While in its early stages, it is capable of being used as a replacement for some well-known UNIX commands using the BusyBox method of linking wanted commands to the "beastiebox" binary
Three modes are currently available: a semi-static mode, where all commands will be statically linked to the main executable, still dynamically linked over libc and libm, a full static mode, where the produced binary is statically linked over all needed libraries, and a dynamic mode, where commands are available as shared objects. As an example, when using dynamic mode, "beastiebox" binary will load libifconfig.so when invoking the ifconfig command.
As of now, the following commands are available :
ifconfig, route, sh, ls, init, ln, mount, mount_ffs, df, cat, rm, fsck, fsck_ffs, ps, kill, dmesg, hostname, cp, mv, test, [, sed, ping, less, more, sysctl, pfctl, wiconfig, traceroute, stty, date, reboot, halt, poweroff, chmod, umount, ex, vi, fdisk, disklabel, tar, getty, login, mksh
Most of these commands are ports of NetBSD 4.0 userland commands, but some of them, in order to minimize dependencies and size, are older NetBSD versions, older BSD versions (i.e. 4.4BSD Lite2), or BSD-license compatible software. The goal is to obtain a functionnal BSD UN*X system fitting into 500K in semi-static mode, in order to be used in embedded hardware like Wireless routers, ADSL boxes, multimedia hard drives and such. As of today, BeastieBox is about 700K.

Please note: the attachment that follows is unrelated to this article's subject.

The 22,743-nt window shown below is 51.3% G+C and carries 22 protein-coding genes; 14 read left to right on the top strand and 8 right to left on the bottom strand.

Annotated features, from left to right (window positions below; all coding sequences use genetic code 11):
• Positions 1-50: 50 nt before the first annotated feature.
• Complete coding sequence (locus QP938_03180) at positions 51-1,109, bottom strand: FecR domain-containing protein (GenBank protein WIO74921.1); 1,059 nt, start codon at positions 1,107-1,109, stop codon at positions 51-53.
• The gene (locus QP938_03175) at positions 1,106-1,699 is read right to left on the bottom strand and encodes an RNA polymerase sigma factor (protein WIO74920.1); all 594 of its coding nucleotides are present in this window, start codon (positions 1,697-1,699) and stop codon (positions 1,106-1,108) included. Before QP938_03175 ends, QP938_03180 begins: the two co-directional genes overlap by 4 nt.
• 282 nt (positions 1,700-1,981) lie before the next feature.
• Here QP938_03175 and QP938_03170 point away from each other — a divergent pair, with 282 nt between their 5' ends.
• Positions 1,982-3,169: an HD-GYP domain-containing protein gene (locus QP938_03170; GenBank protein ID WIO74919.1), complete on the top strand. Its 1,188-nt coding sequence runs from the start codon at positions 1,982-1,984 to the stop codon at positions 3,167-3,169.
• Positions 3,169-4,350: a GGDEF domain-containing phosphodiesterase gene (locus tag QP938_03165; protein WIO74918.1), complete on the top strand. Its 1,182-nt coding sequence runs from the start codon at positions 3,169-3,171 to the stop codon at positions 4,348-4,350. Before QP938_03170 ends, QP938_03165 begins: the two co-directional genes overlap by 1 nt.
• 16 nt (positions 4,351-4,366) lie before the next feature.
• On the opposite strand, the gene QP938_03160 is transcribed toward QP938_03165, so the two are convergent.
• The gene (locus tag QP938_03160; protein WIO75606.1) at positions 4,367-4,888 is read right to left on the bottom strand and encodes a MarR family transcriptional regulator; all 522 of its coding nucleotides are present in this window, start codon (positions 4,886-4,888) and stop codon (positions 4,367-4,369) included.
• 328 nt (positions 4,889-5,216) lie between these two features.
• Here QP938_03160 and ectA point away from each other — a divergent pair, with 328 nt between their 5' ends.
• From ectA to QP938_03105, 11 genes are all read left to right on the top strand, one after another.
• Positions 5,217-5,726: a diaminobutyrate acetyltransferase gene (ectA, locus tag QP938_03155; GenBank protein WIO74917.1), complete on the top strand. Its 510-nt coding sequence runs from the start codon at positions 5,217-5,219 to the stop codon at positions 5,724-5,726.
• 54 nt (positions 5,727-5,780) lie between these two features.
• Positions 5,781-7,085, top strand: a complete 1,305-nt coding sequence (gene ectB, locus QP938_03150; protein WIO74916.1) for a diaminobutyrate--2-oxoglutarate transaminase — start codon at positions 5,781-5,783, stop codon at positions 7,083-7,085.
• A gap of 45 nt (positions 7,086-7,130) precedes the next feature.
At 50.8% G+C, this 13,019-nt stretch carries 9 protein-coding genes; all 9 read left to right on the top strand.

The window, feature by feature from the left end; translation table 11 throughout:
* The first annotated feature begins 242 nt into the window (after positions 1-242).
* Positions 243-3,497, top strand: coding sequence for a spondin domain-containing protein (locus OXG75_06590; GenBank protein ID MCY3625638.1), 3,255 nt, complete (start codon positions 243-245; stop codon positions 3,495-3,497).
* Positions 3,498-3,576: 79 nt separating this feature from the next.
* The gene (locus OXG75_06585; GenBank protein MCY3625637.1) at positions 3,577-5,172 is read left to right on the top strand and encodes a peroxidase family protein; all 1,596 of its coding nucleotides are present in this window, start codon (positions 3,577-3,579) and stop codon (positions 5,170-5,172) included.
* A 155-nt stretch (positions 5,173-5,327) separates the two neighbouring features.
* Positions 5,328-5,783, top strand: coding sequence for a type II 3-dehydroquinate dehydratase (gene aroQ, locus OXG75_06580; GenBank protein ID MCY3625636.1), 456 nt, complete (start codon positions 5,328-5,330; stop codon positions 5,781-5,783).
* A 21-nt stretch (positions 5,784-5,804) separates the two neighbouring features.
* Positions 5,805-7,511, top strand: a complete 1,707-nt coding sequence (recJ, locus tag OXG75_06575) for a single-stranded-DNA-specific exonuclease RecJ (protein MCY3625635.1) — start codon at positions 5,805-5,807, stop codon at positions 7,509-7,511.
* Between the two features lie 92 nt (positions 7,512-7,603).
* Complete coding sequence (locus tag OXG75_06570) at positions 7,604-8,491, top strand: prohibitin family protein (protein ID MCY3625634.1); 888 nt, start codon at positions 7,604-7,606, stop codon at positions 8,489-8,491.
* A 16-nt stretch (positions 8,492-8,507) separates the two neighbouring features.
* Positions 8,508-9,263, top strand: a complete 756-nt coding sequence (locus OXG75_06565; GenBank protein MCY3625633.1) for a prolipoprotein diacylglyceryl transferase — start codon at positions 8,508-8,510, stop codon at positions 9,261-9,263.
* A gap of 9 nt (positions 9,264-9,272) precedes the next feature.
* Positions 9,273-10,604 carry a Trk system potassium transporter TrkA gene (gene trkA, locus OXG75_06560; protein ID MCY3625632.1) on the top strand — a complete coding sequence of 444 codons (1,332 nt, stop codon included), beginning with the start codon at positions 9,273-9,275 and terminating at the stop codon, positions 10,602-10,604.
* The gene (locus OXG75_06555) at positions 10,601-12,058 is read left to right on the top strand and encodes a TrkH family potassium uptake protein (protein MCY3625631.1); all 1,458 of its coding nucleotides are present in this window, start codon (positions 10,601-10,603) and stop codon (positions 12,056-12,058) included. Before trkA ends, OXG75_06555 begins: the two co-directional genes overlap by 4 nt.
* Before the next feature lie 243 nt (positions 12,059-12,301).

As you may have guessed, the current work is done under NetBSD, but should easily be ported to FreeBSD, OpenBSD and DragonFlyBSD.
BeastieBox is a work-in-progress, I'm doing this on my spare time and a "stable" version will probably be out... when it's ready ;) Until then, either look at it, play with it, port it or provide some help, but please do not request anything. We'll see that another day.
BeastieBox is covered by a two-clauses BSD License.
Now if you're still motivated, you can try BeastieBox this way :
$ cvs -d :pserver:email@example.com:/cvsroot/beastiebox login $ cvs -d :pserver:firstname.lastname@example.org:/cvsroot/beastiebox co beastiebox
And from there, read the README file
If you're just curious, you can also browse BeastieBox cvsweb
Here's a screenshot of NetBSD 4.0 kernel booting on BeastieBox (symlinks are for eye's pleasure only) :
Emile "iMil" Heitor